Tim King writes POLITICO‘s Brussels Sketch.
History, so the saying goes, is written by the victors, but it’s also rewritten by the losers, as they try to mitigate their losses and shift the blame.
David Sassoli, president of the European Parliament, has made a brave attempt to rewrite the history of the European Union’s last six months. He claims that the ground Parliament lost in June, when the European Council opted not to make one of the lead candidates in the Parliament election the next president of the European Commission, it recovered in the autumn, when the Parliament examined the candidates for European commissioners.
In crude arithmetical terms, the Parliament was never more combative in its hearings for a new College of Commissioners. The body count of three rejected candidates compares with just the one rejected in 2014 and 2009 and two in 2004. But Sassoli exaggerates the “maturity” of the Parliament’s conduct in the hearings, which were uneven, to put it kindly.
There was an early bout of blood-letting that did for Rovana Plumb (center-left) and László Trócsányi (center-right) and mortally wounded Sylvie Goulard (liberal) — before the political groups called a truce. Thereafter, MEPs seemed to lose their appetite, though they stirred themselves to subject the replacement nominees — Adina Vălean, Olivér Várhelyi and Thierry Breton — to a more rigorous examination.
Notably, the Parliament gave a free ride to Josep Borrell, the Spaniard chosen by the European Council as high representative for foreign affairs and security policy, which carries with it a vice presidency of the Commission. Although the Parliament votes separately on whether to endorse the Council’s choice of Commission president (in this case Ursula von der Leyen), there is no separate vote on the Council’s choice of high representative.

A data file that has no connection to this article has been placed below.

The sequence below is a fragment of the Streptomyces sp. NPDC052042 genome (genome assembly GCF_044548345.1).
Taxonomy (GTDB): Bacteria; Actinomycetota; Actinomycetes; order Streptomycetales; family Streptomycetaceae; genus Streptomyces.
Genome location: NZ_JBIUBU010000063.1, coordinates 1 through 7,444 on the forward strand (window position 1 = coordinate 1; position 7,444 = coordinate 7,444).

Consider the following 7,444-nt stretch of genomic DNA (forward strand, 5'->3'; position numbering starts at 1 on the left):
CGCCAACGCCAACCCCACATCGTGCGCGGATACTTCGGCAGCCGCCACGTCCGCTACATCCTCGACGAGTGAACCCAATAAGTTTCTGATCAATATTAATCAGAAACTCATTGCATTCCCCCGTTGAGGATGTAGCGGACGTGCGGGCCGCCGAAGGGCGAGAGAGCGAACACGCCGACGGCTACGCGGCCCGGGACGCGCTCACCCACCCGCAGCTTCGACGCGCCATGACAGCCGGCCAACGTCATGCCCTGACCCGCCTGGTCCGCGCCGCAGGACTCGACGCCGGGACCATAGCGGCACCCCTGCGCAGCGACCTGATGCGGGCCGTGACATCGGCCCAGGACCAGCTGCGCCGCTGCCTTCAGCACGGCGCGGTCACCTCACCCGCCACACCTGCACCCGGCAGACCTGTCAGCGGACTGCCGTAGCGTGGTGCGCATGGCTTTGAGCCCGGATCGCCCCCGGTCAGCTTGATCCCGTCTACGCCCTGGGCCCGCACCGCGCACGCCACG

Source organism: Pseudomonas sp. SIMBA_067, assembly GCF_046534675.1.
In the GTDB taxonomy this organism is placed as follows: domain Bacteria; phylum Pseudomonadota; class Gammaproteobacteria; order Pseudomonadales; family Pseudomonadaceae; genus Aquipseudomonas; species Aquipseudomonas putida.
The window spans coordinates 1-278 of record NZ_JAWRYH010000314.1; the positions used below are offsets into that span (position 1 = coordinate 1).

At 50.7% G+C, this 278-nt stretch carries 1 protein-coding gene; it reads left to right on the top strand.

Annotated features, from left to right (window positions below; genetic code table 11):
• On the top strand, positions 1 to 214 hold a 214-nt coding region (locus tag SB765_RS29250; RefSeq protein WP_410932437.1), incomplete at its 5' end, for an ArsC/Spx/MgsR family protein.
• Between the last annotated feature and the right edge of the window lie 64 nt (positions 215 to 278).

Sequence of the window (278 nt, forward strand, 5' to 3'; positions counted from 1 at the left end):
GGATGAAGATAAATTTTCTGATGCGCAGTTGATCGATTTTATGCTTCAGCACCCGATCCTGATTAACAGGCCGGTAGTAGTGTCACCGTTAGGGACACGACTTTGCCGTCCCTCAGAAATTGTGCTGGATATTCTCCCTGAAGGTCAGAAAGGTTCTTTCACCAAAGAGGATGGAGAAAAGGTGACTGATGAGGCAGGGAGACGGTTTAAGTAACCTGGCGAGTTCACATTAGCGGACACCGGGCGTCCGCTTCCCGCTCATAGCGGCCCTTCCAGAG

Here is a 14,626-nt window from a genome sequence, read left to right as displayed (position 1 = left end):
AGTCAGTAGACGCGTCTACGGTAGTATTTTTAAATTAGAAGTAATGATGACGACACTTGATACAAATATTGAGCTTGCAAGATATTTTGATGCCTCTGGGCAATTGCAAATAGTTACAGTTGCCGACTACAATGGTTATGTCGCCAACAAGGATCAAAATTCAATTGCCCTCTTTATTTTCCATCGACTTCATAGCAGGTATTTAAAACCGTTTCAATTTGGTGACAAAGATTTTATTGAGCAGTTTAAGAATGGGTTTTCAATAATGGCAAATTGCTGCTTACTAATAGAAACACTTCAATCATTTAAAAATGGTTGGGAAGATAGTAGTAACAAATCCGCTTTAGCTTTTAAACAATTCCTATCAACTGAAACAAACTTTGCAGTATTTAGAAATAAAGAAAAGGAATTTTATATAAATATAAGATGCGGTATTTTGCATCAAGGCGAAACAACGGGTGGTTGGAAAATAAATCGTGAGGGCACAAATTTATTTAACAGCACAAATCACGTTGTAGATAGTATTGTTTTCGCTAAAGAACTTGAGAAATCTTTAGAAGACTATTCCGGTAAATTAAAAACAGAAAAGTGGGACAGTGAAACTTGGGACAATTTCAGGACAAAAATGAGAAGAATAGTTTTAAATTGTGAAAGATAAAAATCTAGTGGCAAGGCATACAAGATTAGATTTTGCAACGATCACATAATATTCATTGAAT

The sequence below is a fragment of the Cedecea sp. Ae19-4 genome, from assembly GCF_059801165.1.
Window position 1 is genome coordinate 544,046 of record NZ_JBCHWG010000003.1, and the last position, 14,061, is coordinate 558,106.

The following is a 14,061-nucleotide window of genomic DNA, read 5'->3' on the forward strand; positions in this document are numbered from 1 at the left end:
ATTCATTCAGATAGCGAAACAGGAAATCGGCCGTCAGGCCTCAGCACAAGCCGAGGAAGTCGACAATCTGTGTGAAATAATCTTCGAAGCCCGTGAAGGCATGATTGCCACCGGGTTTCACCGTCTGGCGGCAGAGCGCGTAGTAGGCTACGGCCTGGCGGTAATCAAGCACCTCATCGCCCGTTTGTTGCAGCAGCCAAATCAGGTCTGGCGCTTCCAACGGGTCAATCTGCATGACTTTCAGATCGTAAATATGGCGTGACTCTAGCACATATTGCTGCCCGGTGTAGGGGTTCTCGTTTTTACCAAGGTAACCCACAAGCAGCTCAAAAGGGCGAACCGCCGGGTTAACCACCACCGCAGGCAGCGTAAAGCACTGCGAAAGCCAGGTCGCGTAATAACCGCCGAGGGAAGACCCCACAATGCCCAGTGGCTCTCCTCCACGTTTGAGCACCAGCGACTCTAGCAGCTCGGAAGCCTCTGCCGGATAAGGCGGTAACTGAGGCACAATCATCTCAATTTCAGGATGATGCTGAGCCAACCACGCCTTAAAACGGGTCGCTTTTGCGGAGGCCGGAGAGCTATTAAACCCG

What has not been tested in the first 10 years of the Lisbon Treaty is what would happen if the Parliament objected to the person nominated for this double-hatted post: While the high representative position is in the gift of the Council, the Commission element is subject to the Parliament’s approval of the entire college.
A comparison of the treatment of Breton and Borrell suggests neither rigor nor consistency.
Breton was proposed for the same portfolio that von der Leyen had previously designated for Goulard — commissioner for the single market, with wide-ranging responsibilities for different economic sectors. Given Breton’s record as the boss of various large corporations and more than a dozen other directorships, MEPs were understandably concerned about possible conflicts of interests. It seemed inevitable that he would be developing policies that would have economic and regulatory implications for companies that he had known from the inside.
MEPs repeatedly asked him how he would resolve conflicts of interest. French MEP Manuel Bompard read to him from the code of conduct for commissioners: “Members shall avoid any situation which may give rise to a conflict of interest or which may reasonably be perceived as such.”